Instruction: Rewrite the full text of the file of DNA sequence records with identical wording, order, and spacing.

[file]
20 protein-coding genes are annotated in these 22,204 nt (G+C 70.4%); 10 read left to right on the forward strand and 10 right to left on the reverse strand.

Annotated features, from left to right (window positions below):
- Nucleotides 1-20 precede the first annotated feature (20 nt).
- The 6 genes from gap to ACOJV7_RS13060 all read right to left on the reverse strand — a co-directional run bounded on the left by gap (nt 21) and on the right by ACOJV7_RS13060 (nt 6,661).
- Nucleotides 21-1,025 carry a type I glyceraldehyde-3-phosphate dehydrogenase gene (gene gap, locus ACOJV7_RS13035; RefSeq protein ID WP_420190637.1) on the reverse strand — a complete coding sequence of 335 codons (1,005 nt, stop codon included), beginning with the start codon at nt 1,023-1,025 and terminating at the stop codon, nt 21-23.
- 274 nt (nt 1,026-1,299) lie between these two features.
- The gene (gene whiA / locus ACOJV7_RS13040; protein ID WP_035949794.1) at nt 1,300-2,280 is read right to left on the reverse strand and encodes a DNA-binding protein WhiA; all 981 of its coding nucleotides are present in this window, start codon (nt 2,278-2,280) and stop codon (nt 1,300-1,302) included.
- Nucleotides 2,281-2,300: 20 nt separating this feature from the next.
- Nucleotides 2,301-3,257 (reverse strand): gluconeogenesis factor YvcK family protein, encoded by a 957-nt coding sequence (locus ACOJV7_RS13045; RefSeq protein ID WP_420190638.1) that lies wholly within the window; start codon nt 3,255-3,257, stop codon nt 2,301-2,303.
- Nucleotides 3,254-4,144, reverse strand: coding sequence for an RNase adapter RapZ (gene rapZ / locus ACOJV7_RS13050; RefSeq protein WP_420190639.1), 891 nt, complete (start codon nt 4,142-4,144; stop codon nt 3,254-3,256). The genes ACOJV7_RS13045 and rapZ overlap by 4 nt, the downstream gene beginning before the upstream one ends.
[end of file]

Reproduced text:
20 protein-coding genes are annotated in these 22,204 nt (G+C 70.4%); 10 read left to right on the forward strand and 10 right to left on the reverse strand.

Annotated features, from left to right (window positions below):
- Nucleotides 1-20 precede the first annotated feature (20 nt).
- The 6 genes from gap to ACOJV7_RS13060 all read right to left on the reverse strand — a co-directional run bounded on the left by gap (nt 21) and on the right by ACOJV7_RS13060 (nt 6,661).
- Nucleotides 21-1,025 carry a type I glyceraldehyde-3-phosphate dehydrogenase gene (gene gap, locus ACOJV7_RS13035; RefSeq protein ID WP_420190637.1) on the reverse strand — a complete coding sequence of 335 codons (1,005 nt, stop codon included), beginning with the start codon at nt 1,023-1,025 and terminating at the stop codon, nt 21-23.
- 274 nt (nt 1,026-1,299) lie between these two features.
- The gene (gene whiA / locus ACOJV7_RS13040; protein ID WP_035949794.1) at nt 1,300-2,280 is read right to left on the reverse strand and encodes a DNA-binding protein WhiA; all 981 of its coding nucleotides are present in this window, start codon (nt 2,278-2,280) and stop codon (nt 1,300-1,302) included.
- Nucleotides 2,281-2,300: 20 nt separating this feature from the next.
- Nucleotides 2,301-3,257 (reverse strand): gluconeogenesis factor YvcK family protein, encoded by a 957-nt coding sequence (locus ACOJV7_RS13045; RefSeq protein ID WP_420190638.1) that lies wholly within the window; start codon nt 3,255-3,257, stop codon nt 2,301-2,303.
- Nucleotides 3,254-4,144, reverse strand: coding sequence for an RNase adapter RapZ (gene rapZ / locus ACOJV7_RS13050; RefSeq protein WP_420190639.1), 891 nt, complete (start codon nt 4,142-4,144; stop codon nt 3,254-3,256). The genes ACOJV7_RS13045 and rapZ overlap by 4 nt, the downstream gene beginning before the upstream one ends.